Skip to main content

Watch your toes. Snapchat’s new lens turns the ground into hot lava

Image used with permission by copyright holder

Kids who grew up pretending the floor was hot lava can now actually turn the ground into a molten mess using a smartphone and Snapchat’s newest augmented reality technology. Snap Inc. has launched ground segmentation World Lenses, a new tool that recognizes where the ground is in a photgraph in order to douse it with water or, yes, turn it into hot lava.

The feature demonstrates just how far Snapchat’s augmented reality technology has come from just simply placing a dancing hot dog into a scene. The ground segmentation technology uses machine learning to identify which parts of the image are the ground and which are not, a challenge that involved teaching a computer the geometry and semantics of the real world.

Once the camera recognizes what the ground is, the AR lenses will turn the ground into hot lava, complete with steam and unscathed patches of ground to jump on. Or, the “floor is water” lens will flood the ground and include a reflection of everything else in the scene.

The new World Lenses are a result of an internal version of Lens Studio, the desktop platform that allows users to create their own lenses. The internal version allowed Snap team members to build the lenses; Snap says the ability to recognize the floor may eventually be part of the widely available Lens Studio as well.

Snap calls the ground segmentation “a natural evolution and next step for us in understanding what the camera can see and helping our community learn more about the world around them.” Snapchat launched World Lenses in 2017, expanding beyond the selfie lenses that use facial recognition to apply the filters that are now what Snapchat is most known for. The ground segmentation expands on options like sky replacement filters. Other World Lenses that are more advanced than that now-iconic dancing hot dog include the option to transform iconic landmarks using AR.

To find the ground segmentation lenses, update Snapchat, then head into the camera view with the rear-facing camera. (Double tap if you are in selfie mode to switch cameras.)Tap the camera screen to bring up the lens carousel and look for the new options called “floor is water” and “floor is lava.”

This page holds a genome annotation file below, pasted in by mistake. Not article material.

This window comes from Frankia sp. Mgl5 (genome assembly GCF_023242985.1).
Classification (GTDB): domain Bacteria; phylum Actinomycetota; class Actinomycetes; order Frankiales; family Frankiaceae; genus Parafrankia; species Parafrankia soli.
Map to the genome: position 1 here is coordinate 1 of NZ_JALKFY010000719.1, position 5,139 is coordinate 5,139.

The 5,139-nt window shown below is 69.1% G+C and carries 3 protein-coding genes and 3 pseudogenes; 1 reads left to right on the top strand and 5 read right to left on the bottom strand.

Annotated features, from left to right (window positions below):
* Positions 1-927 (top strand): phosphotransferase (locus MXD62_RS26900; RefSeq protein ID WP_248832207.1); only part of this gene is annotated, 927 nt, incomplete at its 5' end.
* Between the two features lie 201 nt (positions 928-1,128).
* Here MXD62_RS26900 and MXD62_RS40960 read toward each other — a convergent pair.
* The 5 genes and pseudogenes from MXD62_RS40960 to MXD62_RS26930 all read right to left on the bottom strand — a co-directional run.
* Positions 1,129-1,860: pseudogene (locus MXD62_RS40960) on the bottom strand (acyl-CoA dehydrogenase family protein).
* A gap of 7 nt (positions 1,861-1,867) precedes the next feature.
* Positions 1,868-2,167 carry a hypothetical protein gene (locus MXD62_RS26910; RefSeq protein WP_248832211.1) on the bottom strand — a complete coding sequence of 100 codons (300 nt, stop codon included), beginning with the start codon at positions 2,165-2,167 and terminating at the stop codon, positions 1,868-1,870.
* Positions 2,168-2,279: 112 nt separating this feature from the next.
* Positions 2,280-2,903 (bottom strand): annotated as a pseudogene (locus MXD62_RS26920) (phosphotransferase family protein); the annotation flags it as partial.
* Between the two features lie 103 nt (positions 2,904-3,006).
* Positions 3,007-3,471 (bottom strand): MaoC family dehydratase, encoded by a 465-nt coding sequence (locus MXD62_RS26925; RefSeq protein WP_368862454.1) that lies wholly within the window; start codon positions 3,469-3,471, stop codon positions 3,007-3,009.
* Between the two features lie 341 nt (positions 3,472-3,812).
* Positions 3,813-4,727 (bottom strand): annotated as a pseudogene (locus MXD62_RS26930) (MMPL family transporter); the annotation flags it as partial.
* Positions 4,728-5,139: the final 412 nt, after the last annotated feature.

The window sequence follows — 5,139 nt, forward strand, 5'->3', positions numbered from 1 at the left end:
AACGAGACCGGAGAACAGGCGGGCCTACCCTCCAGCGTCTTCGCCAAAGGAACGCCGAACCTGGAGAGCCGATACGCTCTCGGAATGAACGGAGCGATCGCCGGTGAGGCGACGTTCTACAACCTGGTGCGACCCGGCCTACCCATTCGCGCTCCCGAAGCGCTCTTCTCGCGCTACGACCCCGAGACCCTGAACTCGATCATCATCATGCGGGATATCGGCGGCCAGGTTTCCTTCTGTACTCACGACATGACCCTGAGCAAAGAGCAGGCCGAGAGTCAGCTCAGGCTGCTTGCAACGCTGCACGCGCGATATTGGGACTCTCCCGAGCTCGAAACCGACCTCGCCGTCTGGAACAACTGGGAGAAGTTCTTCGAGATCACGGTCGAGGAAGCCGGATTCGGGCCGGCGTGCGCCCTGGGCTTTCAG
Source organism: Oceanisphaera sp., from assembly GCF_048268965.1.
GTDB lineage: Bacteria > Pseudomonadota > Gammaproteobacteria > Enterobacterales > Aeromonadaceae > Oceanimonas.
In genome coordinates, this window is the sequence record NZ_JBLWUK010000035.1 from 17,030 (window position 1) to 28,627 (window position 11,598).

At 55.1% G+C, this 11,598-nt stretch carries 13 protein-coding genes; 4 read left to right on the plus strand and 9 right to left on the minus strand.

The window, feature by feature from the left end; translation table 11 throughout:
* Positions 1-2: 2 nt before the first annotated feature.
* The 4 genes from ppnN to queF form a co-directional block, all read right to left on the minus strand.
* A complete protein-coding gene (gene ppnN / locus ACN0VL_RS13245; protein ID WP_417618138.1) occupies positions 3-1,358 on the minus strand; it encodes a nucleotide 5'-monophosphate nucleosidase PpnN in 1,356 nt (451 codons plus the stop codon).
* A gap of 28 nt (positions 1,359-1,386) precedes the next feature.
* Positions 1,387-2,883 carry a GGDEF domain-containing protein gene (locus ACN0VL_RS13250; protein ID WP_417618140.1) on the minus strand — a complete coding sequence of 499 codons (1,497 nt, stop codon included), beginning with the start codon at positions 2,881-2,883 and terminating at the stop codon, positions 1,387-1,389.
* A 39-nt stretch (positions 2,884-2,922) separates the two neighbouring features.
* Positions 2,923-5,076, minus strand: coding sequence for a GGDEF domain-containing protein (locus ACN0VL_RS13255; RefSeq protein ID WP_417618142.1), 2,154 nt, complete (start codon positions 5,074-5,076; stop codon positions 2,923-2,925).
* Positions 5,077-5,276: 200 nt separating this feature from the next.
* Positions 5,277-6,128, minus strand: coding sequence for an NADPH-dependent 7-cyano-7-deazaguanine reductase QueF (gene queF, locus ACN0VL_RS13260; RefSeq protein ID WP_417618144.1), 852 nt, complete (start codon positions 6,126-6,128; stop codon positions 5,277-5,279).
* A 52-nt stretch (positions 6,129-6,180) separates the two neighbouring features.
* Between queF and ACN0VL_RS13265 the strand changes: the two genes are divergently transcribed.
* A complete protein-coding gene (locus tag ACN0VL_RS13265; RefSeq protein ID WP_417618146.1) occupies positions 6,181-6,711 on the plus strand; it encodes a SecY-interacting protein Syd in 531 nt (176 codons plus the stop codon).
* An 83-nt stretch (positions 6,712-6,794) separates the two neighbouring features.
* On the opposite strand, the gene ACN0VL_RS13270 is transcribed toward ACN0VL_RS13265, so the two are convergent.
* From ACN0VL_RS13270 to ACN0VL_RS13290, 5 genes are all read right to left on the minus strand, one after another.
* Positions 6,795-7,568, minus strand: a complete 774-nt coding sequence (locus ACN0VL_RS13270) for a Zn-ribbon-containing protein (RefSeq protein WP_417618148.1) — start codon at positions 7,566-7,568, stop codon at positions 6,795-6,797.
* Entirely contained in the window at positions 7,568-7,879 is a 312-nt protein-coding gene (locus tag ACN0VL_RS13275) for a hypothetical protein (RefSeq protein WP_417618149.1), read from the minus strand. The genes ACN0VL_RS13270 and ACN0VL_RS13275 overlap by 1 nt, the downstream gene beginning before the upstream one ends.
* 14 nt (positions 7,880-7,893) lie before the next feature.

Editors' Recommendations

Hillary K. Grigonis
Hillary never planned on becoming a photographer—and then she was handed a camera at her first writing job and she's been…
Your Mac is about to get a killer security feature
Apple MacBook Pro 16 downward view showing keyboard and speaker.

Everyone is talking about the potential security problems with Apple's recent AI push, but Apple has also announced a new security feature in macOS Sequoia that sounds incredibly handy. The feature is called "Rotate Wi-Fi Address," which increases user privacy by randomly modifying your Apple device's MAC addresses when connected to a network.

In addition to being available in Sequoia, the feature is also coming to iOS 18 and iPadOS 18.

Read more
A breakthrough technology could make CPUs 100x faster
The PPU, as imagined by Flow Computing.

There are bold claims, and then, there are bold claims -- Flow Computing just made the latter. According to the startup, its proprietary tech, which it refers to as a parallel processing unit (PPU), can boost the performance of any CPU by up to 100 times.

It doesn't even have to be one of the best CPUs -- Flow Computing claims that all devices in need of high-performance CPUs will find massive benefits in using the company's PPU. There's more to it that sounds pretty amazing, but what are the odds that it'll actually make it to market? Let's take a closer look.

Read more
Your PC’s security is being attacked on two new fronts
Person using Windows 11 laptop on their lap by the window.

Your PC is facing a double whammy of cyber threats, both of them built into basic Windows features -- one that exploits Windows search and another a Wi-Fi vulnerability.

The first vulnerability allows hackers to exploit search in what researchers have called a "clever" way, as reported by Trustwave. It begins when users are tricked into downloading malware, starting with phishing emails with malicious .ZIP attachments containing HTML files disguised as invoices or something along those lines.

Read more